British Vogue editor-in-chief Edward Enninful OBE has said he was racially profiled after being told to "use the loading bay" by a security guard as he entered work.
Enninful, who has been at the helm of the magazine since 2017, said the incident happened as he walked into his offices on Wednesday.
In a personal Instagram post, he said Conde Nast, which owns British Vogue, "moved quickly" to dismiss the security guard.
"Today I was racially profiled by a security guard whilst entering my work place," he wrote.
"As I entered, I was instructed to use the loading bay. It just goes to show that sometimes it doesn't matter what you've achieved in the course of your life: the first thing that some people will judge you on is the colour of your skin.
"Just because our timelines and weekends are returning to normal, we cannot let the world return to how it was."
It is understood that the security guard in question, who works for a third party contractor, was dismissed from the site immediately and placed under investigation by their employer.
Enninful, who has championed diversity within Vogue since he assumed the editor role some three years ago, repeatedly highlights the effects of whitewashing within the industry.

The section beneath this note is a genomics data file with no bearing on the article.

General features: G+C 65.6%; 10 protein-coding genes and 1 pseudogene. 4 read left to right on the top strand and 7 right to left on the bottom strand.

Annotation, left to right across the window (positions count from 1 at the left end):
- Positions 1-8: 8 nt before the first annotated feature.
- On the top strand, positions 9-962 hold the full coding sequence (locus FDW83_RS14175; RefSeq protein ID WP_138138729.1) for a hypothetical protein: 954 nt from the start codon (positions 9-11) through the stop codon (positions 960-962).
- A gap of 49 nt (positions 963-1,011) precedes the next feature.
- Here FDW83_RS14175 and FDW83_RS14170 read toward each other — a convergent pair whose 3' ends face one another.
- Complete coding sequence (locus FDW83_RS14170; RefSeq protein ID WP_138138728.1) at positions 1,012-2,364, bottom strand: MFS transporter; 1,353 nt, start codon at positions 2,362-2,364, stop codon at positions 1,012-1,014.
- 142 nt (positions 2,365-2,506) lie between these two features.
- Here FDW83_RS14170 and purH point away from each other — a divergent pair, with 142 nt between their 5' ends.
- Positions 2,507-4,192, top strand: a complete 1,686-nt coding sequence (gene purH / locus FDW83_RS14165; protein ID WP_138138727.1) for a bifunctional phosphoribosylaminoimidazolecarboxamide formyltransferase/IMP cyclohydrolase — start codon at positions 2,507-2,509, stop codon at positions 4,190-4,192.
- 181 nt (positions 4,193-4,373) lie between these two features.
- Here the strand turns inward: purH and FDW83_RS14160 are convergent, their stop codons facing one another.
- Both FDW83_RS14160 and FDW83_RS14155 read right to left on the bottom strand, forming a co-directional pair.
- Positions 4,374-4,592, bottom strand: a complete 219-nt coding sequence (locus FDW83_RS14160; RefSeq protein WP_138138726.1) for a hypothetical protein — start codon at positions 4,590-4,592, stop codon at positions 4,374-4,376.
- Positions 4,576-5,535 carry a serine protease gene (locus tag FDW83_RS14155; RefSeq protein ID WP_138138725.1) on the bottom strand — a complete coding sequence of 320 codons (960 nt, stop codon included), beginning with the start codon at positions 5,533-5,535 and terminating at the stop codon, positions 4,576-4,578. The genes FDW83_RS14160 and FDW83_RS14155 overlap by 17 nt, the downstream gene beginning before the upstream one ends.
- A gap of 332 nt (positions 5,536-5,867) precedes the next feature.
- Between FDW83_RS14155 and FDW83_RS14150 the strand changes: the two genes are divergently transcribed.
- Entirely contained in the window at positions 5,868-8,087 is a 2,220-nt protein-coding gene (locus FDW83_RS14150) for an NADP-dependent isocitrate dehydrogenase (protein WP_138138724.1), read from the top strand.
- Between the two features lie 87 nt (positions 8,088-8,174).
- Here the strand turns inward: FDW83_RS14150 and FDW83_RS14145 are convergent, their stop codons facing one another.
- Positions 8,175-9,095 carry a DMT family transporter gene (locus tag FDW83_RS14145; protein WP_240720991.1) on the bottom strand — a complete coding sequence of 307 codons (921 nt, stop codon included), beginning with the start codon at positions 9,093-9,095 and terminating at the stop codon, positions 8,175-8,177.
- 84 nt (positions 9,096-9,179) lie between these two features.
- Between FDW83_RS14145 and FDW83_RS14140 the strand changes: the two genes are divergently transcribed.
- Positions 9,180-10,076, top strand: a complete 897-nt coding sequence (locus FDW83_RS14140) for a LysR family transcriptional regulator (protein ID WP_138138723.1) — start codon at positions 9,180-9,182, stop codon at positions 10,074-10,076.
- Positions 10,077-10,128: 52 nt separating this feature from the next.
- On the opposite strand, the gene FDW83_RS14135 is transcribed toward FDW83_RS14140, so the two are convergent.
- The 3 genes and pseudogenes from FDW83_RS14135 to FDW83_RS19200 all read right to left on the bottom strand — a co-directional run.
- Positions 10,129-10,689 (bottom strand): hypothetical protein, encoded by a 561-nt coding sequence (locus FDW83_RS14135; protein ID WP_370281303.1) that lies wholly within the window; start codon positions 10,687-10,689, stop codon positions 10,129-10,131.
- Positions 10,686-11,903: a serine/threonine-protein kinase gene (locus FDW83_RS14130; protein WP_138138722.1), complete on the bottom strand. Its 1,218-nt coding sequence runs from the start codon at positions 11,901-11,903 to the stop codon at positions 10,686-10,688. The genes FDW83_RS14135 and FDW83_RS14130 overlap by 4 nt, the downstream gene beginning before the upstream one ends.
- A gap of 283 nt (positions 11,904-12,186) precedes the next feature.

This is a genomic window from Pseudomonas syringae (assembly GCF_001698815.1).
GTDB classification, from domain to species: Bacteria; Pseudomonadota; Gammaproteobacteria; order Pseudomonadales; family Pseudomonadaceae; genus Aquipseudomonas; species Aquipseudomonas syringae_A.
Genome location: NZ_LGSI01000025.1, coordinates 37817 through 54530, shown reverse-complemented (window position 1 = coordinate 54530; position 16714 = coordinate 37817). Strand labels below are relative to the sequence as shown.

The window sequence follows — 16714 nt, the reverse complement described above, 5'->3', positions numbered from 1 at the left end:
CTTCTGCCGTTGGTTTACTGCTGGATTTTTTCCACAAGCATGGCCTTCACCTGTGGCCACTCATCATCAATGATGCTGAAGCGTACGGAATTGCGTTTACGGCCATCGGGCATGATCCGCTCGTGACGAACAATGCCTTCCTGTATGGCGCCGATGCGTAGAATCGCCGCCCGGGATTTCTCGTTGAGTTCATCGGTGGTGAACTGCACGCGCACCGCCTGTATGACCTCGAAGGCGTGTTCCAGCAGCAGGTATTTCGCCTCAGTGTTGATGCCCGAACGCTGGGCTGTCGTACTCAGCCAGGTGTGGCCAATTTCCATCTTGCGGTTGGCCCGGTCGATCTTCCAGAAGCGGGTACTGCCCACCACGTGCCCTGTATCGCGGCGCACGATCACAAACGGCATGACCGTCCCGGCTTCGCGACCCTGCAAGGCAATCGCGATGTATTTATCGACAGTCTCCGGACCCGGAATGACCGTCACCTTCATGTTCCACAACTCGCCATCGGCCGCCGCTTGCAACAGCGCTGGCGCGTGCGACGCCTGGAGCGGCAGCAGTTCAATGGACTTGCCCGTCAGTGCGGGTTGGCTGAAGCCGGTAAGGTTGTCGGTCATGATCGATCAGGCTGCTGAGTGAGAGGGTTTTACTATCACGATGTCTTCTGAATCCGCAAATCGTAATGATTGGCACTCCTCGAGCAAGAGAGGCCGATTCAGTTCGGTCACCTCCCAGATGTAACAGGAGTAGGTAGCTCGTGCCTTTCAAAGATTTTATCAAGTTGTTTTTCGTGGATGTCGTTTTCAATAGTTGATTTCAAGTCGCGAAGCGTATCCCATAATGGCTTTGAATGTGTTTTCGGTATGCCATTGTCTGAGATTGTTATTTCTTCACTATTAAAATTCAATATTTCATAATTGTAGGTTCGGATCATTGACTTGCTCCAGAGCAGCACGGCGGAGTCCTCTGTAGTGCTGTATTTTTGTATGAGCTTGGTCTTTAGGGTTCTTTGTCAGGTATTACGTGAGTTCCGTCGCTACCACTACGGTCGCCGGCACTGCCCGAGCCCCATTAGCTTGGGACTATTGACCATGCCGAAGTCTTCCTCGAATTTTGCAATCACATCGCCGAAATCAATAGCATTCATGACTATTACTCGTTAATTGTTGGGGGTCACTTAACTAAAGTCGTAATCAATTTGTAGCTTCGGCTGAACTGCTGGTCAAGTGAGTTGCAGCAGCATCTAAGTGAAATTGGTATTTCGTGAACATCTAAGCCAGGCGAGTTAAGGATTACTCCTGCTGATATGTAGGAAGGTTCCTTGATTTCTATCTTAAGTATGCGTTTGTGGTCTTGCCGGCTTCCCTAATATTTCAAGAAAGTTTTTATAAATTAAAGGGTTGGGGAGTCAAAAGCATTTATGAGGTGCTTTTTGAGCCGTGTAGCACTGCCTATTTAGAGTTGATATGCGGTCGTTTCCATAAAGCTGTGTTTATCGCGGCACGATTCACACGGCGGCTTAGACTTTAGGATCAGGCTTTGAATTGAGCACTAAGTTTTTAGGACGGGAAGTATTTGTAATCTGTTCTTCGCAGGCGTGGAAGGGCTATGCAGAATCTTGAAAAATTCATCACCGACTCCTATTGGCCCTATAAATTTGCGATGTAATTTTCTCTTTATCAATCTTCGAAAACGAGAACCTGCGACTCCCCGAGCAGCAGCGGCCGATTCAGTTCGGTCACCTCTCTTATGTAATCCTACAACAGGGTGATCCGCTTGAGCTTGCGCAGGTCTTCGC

Earlier this month, when accepting an industry award for his work at the magazine, he said: "It would be disingenuous of me not to point out that I am the first black person to ever win this award - the first black person in 40 years.
"Diversity is making its way into our commissioning and on to our pages. But what about inside our workplaces?
"Who are we hiring? Who are we nurturing? Who are we promoting? How do our office environments treat people? Who is allowed to get to the top?"
Upon being appointed, he announced to readers that big changes were coming.
"You are going to see all different colours, shapes, ages, genders, religions," he said. "That I am very excited about."